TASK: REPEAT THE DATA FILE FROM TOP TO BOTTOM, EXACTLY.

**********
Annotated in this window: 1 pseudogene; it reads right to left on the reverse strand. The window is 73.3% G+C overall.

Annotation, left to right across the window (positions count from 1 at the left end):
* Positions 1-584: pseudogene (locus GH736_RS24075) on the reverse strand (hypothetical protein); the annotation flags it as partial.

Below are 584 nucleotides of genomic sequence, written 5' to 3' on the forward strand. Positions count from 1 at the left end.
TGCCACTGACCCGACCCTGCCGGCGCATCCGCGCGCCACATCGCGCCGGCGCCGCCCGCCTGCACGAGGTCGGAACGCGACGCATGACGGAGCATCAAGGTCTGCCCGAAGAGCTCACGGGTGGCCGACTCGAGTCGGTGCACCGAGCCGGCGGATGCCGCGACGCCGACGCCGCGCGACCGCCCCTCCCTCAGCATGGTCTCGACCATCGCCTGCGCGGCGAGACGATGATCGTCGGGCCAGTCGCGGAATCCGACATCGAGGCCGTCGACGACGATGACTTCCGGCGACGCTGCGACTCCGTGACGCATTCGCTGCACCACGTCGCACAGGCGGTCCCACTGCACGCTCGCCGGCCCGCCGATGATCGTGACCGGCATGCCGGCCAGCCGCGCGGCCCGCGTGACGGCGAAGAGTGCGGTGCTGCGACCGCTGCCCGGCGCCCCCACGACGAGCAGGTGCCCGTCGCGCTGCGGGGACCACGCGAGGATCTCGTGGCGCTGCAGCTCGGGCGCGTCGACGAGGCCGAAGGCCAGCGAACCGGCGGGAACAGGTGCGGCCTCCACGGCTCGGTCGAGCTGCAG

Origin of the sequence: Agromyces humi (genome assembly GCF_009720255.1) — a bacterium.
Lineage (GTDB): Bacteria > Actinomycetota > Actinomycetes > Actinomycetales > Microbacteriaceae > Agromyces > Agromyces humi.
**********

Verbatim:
Annotated in this window: 1 pseudogene; it reads right to left on the reverse strand. The window is 73.3% G+C overall.

Annotation, left to right across the window (positions count from 1 at the left end):
* Positions 1-584: pseudogene (locus GH736_RS24075) on the reverse strand (hypothetical protein); the annotation flags it as partial.

Below are 584 nucleotides of genomic sequence, written 5' to 3' on the forward strand. Positions count from 1 at the left end.
TGCCACTGACCCGACCCTGCCGGCGCATCCGCGCGCCACATCGCGCCGGCGCCGCCCGCCTGCACGAGGTCGGAACGCGACGCATGACGGAGCATCAAGGTCTGCCCGAAGAGCTCACGGGTGGCCGACTCGAGTCGGTGCACCGAGCCGGCGGATGCCGCGACGCCGACGCCGCGCGACCGCCCCTCCCTCAGCATGGTCTCGACCATCGCCTGCGCGGCGAGACGATGATCGTCGGGCCAGTCGCGGAATCCGACATCGAGGCCGTCGACGACGATGACTTCCGGCGACGCTGCGACTCCGTGACGCATTCGCTGCACCACGTCGCACAGGCGGTCCCACTGCACGCTCGCCGGCCCGCCGATGATCGTGACCGGCATGCCGGCCAGCCGCGCGGCCCGCGTGACGGCGAAGAGTGCGGTGCTGCGACCGCTGCCCGGCGCCCCCACGACGAGCAGGTGCCCGTCGCGCTGCGGGGACCACGCGAGGATCTCGTGGCGCTGCAGCTCGGGCGCGTCGACGAGGCCGAAGGCCAGCGAACCGGCGGGAACAGGTGCGGCCTCCACGGCTCGGTCGAGCTGCAG

Origin of the sequence: Agromyces humi (genome assembly GCF_009720255.1) — a bacterium.
Lineage (GTDB): Bacteria > Actinomycetota > Actinomycetes > Actinomycetales > Microbacteriaceae > Agromyces > Agromyces humi.